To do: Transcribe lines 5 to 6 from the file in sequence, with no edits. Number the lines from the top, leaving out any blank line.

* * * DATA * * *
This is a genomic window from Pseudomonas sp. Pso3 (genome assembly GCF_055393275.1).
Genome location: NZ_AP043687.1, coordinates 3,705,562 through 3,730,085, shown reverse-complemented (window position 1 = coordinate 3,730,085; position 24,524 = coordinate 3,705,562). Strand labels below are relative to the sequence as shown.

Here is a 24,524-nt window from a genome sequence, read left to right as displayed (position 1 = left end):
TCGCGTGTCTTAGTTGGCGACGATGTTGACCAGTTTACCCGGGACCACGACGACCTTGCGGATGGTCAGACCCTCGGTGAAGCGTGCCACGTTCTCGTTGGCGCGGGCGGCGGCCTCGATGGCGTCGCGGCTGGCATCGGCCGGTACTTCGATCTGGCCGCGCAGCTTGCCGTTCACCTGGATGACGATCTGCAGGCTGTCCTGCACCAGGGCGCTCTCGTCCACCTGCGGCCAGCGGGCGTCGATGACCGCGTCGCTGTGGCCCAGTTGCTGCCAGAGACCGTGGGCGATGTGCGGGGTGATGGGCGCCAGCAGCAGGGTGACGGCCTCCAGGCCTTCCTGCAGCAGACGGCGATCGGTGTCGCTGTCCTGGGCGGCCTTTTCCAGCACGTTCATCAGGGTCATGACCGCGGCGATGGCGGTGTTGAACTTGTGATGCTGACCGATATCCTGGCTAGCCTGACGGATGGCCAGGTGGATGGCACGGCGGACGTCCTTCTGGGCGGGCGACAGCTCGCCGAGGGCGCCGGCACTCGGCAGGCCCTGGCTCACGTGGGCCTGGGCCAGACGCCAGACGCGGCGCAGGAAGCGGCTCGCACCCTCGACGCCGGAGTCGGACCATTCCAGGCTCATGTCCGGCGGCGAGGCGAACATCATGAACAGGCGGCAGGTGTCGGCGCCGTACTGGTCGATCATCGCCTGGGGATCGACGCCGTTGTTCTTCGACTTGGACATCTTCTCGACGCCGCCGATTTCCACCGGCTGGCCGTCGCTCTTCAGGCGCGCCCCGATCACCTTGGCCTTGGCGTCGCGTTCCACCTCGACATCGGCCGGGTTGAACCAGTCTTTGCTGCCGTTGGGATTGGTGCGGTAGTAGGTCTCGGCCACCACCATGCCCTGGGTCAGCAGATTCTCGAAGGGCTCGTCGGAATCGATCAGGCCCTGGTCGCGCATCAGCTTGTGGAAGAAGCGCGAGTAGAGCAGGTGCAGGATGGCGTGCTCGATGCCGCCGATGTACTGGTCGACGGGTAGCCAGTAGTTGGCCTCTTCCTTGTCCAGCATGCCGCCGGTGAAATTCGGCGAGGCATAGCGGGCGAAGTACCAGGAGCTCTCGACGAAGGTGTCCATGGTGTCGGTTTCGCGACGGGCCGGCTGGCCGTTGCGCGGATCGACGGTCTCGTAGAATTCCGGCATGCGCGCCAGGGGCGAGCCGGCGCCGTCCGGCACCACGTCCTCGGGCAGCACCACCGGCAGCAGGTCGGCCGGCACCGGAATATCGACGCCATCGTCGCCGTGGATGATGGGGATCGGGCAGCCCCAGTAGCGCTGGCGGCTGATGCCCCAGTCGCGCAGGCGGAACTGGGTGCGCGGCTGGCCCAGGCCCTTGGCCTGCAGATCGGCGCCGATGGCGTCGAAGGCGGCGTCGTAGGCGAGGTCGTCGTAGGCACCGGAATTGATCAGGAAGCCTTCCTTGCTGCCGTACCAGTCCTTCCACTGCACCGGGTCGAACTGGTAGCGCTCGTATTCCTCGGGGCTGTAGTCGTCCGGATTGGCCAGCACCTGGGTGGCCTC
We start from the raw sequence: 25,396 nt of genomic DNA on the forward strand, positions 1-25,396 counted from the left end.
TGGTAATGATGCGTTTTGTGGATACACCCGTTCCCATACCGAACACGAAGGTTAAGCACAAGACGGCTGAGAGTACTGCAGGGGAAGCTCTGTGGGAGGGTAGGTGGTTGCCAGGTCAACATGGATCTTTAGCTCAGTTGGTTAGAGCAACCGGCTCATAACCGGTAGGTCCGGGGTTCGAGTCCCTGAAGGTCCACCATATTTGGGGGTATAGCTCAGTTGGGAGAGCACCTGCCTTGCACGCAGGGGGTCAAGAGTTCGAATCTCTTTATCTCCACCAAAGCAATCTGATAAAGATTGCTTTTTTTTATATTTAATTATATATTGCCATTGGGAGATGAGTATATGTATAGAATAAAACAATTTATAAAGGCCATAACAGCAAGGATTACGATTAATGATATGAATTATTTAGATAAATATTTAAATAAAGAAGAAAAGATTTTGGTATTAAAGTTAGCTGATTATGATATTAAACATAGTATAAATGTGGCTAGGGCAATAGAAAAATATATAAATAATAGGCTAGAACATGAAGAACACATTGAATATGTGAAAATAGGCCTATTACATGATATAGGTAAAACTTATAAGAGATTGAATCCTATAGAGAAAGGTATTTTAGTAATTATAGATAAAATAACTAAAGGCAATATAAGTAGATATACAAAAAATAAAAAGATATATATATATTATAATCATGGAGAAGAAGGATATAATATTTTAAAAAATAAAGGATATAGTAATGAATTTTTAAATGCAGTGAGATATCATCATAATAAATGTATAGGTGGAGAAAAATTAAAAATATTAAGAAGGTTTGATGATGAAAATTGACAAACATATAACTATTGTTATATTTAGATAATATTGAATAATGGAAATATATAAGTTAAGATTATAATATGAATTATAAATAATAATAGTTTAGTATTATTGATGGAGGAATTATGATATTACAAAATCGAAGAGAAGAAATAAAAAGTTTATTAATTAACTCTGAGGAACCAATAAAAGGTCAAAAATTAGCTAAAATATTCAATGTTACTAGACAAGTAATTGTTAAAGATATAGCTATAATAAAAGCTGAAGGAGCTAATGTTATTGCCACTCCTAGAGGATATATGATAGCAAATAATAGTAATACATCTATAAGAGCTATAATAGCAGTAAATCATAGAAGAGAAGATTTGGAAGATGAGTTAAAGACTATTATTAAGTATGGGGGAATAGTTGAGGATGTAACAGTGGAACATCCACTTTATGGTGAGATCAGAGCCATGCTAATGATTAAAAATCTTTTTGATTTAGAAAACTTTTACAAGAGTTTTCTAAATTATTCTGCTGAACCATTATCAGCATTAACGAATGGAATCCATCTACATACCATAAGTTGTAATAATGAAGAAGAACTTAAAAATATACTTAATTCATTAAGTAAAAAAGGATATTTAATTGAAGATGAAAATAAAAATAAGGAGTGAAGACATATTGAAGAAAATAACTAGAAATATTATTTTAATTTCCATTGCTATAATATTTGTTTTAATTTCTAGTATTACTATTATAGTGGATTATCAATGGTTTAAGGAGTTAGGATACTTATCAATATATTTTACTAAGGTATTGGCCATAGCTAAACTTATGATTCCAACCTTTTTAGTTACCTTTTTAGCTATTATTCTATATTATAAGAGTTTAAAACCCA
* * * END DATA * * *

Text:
We start from the raw sequence: 25,396 nt of genomic DNA on the forward strand, positions 1-25,396 counted from the left end.
TGGTAATGATGCGTTTTGTGGATACACCCGTTCCCATACCGAACACGAAGGTTAAGCACAAGACGGCTGAGAGTACTGCAGGGGAAGCTCTGTGGGAGGGTAGGTGGTTGCCAGGTCAACATGGATCTTTAGCTCAGTTGGTTAGAGCAACCGGCTCATAACCGGTAGGTCCGGGGTTCGAGTCCCTGAAGGTCCACCATATTTGGGGGTATAGCTCAGTTGGGAGAGCACCTGCCTTGCACGCAGGGGGTCAAGAGTTCGAATCTCTTTATCTCCACCAAAGCAATCTGATAAAGATTGCTTTTTTTTATATTTAATTATATATTGCCATTGGGAGATGAGTATATGTATAGAATAAAACAATTTATAAAGGCCATAACAGCAAGGATTACGATTAATGATATGAATTATTTAGATAAATATTTAAATAAAGAAGAAAAGATTTTGGTATTAAAGTTAGCTGATTATGATATTAAACATAGTATAAATGTGGCTAGGGCAATAGAAAAATATATAAATAATAGGCTAGAACATGAAGAACACATTGAATATGTGAAAATAGGCCTATTACATGATATAGGTAAAACTTATAAGAGATTGAATCCTATAGAGAAAGGTATTTTAGTAATTATAGATAAAATAACTAAAGGCAATATAAGTAGATATACAAAAAATAAAAAGATATATATATATTATAATCATGGAGAAGAAGGATATAATATTTTAAAAAATAAAGGATATAGTAATGAATTTTTAAATGCAGTGAGATATCATCATAATAAATGTATAGGTGGAGAAAAATTAAAAATATTAAGAAGGTTTGATGATGAAAATTGACAAACATATAACTATTGTTATATTTAGATAATATTGAATAATGGAAATATATAAGTTAAGATTATAATATGAATTATAAATAATAATAGTTTAGTATTATTGATGGAGGAATTATGATATTACAAAATCGAAGAGAAGAAATAAAAAGTTTATTAATTAACTCTGAGGAACCAATAAAAGGTCAAAAATTAGCTAAAATATTCAATGTTACTAGACAAGTAATTGTTAAAGATATAGCTATAATAAAAGCTGAAGGAGCTAATGTTATTGCCACTCCTAGAGGATATATGATAGCAAATAATAGTAATACATCTATAAGAGCTATAATAGCAGTAAATCATAGAAGAGAAGATTTGGAAGATGAGTTAAAGACTATTATTAAGTATGGGGGAATAGTTGAGGATGTAACAGTGGAACATCCACTTTATGGTGAGATCAGAGCCATGCTAATGATTAAAAATCTTTTTGATTTAGAAAACTTTTACAAGAGTTTTCTAAATTATTCTGCTGAACCATTATCAGCATTAACGAATGGAATCCATCTACATACCATAAGTTGTAATAATGAAGAAGAACTTAAAAATATACTTAATTCATTAAGTAAAAAAGGATATTTAATTGAAGATGAAAATAAAAATAAGGAGTGAAGACATATTGAAGAAAATAACTAGAAATATTATTTTAATTTCCATTGCTATAATATTTGTTTTAATTTCTAGTATTACTATTATAGTGGATTATCAATGGTTTAAGGAGTTAGGATACTTATCAATATATTTTACTAAGGTATTGGCCATAGCTAAACTTATGATTCCAACCTTTTTAGTTACCTTTTTAGCTATTATTCTATATTATAAGAGTTTAAAACCCA